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liches Lied. This body of song embraces all vocal compositions which have come to be so fondly liked, loved, admired by the people that they have become a native and naive popular utterance. So generous, indeed, is the term that it embraces not only the simple songs based on genuine folksong texts which musicians have set to music, and the large number of artistic compositions which imitate the sentiment and structure of folksongs, but also many lyrics made with conscious art by eminent composers. In the family circles of Germany and at popular gatherings one may hear not only Silcher's setting of "Zu Strassburg auf der Schanz" (which is music set by an artist to a folkpoem), but the same composer's melody to "Ich weiss nicht, was soil es bedeuten" (an artificial folkpoem by Heine), Weber's "Wir winden dir den Jungfernkranz" and Schubert's "Am Brunnen vor dem Thore" (which are artistic products in conception and execution). The English term "popular song" might well and properly be used as a synonym for the German term and be applied to the 6ame kind of songs in English without prejudice to the scientific "folksong," were it not for its degraded and degrading association with the vulgar music hall ditties. These ditties, which a wise Providence has cursed with the blessing of transientness, have companionship in this study with the so-called "coon songs" and "ragtime tunes" in which some of the elements of the Afro-American folksongs are employed.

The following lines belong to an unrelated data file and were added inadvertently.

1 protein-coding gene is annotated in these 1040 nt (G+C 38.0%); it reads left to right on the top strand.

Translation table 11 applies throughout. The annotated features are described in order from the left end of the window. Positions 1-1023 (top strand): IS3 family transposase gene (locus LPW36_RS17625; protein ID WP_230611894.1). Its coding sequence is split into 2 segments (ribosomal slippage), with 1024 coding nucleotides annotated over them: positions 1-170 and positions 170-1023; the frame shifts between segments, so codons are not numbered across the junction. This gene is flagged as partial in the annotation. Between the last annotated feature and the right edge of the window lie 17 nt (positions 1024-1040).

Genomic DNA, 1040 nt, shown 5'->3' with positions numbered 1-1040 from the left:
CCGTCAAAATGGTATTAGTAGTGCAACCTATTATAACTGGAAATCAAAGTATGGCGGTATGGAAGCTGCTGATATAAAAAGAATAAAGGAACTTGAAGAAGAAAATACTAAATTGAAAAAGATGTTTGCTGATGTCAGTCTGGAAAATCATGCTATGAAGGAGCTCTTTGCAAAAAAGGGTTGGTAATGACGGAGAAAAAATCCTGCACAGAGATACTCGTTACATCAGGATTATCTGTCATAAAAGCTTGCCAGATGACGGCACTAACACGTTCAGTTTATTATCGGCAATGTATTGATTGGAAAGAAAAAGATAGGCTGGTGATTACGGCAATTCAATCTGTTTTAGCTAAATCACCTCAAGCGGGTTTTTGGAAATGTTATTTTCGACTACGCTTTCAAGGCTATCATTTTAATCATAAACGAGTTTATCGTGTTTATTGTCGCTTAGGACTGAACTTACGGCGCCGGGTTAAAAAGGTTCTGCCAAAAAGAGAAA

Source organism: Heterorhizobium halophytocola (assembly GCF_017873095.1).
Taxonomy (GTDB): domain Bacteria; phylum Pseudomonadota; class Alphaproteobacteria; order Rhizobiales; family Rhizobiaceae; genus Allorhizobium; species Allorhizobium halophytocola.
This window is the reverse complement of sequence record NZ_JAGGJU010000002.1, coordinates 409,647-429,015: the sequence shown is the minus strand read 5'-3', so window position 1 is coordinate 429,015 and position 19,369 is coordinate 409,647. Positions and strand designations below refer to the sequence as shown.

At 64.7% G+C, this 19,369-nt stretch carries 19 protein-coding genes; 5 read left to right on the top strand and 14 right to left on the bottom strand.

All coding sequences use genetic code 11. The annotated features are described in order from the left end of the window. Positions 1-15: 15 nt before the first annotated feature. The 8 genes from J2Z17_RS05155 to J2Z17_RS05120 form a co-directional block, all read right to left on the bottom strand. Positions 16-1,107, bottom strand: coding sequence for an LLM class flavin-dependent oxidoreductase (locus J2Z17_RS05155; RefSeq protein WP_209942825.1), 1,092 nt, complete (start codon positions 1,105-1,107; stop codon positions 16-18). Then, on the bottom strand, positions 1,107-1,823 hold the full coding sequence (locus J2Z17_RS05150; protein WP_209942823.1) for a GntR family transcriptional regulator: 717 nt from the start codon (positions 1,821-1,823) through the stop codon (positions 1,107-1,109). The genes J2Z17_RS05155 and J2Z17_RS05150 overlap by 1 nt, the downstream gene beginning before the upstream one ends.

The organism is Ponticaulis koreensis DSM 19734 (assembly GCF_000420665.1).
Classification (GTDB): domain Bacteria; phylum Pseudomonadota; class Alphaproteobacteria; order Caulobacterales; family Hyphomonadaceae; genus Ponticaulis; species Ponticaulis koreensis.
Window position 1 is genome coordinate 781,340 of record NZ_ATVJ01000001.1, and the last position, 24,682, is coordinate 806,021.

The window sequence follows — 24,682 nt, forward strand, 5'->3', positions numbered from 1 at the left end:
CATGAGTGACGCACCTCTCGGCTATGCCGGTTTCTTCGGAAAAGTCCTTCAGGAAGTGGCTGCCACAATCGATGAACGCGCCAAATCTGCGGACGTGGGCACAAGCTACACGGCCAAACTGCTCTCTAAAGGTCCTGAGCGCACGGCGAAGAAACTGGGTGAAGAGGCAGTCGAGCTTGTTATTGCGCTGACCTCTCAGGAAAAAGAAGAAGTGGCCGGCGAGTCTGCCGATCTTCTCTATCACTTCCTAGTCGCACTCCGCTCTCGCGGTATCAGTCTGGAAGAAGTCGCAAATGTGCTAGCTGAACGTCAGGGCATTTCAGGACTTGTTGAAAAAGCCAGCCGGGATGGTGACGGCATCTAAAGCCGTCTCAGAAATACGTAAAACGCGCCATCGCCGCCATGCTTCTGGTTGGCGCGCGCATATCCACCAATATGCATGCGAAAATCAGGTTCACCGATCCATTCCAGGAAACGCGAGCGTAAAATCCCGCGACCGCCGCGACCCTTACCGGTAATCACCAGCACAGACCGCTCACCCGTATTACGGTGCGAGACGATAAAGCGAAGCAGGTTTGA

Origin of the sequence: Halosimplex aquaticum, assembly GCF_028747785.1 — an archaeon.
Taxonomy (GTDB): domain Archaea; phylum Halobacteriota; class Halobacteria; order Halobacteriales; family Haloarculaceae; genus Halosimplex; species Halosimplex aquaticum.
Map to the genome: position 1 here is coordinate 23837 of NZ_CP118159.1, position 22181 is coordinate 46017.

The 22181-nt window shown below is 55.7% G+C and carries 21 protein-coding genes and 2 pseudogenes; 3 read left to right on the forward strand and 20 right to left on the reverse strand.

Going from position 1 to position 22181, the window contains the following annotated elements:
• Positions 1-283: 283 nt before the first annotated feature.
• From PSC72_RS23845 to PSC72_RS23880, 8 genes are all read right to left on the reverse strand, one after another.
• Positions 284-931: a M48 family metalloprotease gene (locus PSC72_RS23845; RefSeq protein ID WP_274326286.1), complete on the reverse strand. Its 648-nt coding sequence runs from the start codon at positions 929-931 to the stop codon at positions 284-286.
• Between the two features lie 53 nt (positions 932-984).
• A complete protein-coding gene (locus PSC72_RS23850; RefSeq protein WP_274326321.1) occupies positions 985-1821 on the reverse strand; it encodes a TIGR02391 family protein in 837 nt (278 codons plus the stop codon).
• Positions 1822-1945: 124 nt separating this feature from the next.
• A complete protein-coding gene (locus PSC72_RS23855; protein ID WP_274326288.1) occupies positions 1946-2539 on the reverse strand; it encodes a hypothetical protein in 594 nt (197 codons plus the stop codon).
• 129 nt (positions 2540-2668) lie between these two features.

Only because I cannot see how a paraphrase would improve it in respect of sententiousness, clearness or comprehensiveness, I make use of a definition which I wrote a decade ago for "The Musical Guide"—a dictionary of terms and much else edited by Rupert Hughes and published by McClure, Phillips & Co.:
Folksong is not popular song in the sense in which the word is most frequently used, but the song of the folk; not only the song admired of the people but, in a strict sense, the song created by the people. It is a body of poetry and music which has come into existence without the influence of conscious art, as a spontaneous utterance, filled with characteristic expression of the feelings of a people. Such songs are marked by certain peculiarities of rhythm, form and melody which, are traceable, more or less clearly, to racial (or national) temperament, modes of life, cliinatic and political conditions, geographical
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